The promise of DIY sunscreen is similar to that of other products you make for yourself at home: for your time, you’ll get a product that’s gentler, not full of mysterious “chemicals,” and cheaper. While many things are fun and easy to make yourself at home, sunscreen shouldn’t be one of them: its effectiveness is lab-tested and quantified right on the bottle. [More]
Natalia noticed two bottles of sunscreen side by side at CVS. Initially, it appeared that one was a great deal because it offered 33% more volume at the same price: sort of a reverse Grocery Shrink Ray. Turning the bottle over, though, she read that the bottle had a little less of each of the effective ingredients: about 10% less by volume than the smaller bottle. Doesn’t that mean you have to use more sunblock to get the same effect? [More]
They’re two staples of a summer day in the Northeast: a backyard grill and a bottle of sunscreen. Why not reapply some sunscreen before you prepare for a long session cooking some meats? It’s not such a good idea if your sunscreen is the spray-on kind. Sure, the can says “flammable,” but it didn’t occur to a Massachusetts man that this statement is also true after the sunscreen is on your skin, for several minutes after application. He applied some Banana Boat Sport aerosol sunscreen, walked over to his charcoal grill, and was engulfed in flames. He ended up with second-degree burns on his upper body. Way more painful than a sunburn…but no excuse to skip putting on sunscreen.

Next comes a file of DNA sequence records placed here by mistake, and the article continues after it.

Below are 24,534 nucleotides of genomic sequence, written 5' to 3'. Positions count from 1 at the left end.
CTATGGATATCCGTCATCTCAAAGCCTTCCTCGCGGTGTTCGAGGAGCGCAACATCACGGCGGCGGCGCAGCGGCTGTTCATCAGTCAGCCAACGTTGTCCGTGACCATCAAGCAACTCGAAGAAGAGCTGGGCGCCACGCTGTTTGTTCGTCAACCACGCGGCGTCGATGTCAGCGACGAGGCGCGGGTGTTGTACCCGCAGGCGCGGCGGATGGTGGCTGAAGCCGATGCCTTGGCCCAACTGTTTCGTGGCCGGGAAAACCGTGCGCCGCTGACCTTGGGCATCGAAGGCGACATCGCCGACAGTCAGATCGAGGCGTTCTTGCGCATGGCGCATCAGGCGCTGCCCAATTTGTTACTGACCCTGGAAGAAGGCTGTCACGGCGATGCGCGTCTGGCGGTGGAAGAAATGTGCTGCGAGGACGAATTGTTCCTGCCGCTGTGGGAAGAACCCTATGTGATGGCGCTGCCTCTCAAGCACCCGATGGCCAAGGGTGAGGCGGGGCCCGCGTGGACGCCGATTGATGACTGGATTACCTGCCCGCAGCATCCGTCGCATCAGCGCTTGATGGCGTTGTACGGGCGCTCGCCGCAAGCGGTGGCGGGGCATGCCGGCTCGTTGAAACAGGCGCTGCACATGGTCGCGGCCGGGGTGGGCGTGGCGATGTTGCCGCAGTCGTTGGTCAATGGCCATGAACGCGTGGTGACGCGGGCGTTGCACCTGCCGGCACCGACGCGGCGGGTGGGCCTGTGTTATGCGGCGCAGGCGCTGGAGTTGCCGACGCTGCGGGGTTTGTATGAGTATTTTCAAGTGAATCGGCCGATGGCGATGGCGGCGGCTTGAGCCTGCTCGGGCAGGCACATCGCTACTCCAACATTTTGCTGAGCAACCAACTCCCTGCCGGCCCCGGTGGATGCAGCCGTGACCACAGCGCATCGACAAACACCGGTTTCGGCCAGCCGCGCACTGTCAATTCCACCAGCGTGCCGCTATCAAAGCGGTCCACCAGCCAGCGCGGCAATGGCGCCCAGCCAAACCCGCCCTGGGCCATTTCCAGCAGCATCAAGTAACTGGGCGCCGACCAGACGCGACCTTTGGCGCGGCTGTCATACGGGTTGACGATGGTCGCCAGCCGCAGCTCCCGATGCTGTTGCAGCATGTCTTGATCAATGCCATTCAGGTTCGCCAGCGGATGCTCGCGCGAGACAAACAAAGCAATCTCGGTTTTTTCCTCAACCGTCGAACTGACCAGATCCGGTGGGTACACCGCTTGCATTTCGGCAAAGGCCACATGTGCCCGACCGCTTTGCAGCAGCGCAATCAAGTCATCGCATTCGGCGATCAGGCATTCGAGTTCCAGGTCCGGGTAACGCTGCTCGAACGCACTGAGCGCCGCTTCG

In case you needed any more reason to protect your kids from the sun, skin care experts say sunburns in childhood and adolescence double victims’ chances of suffering skin cancer later in life.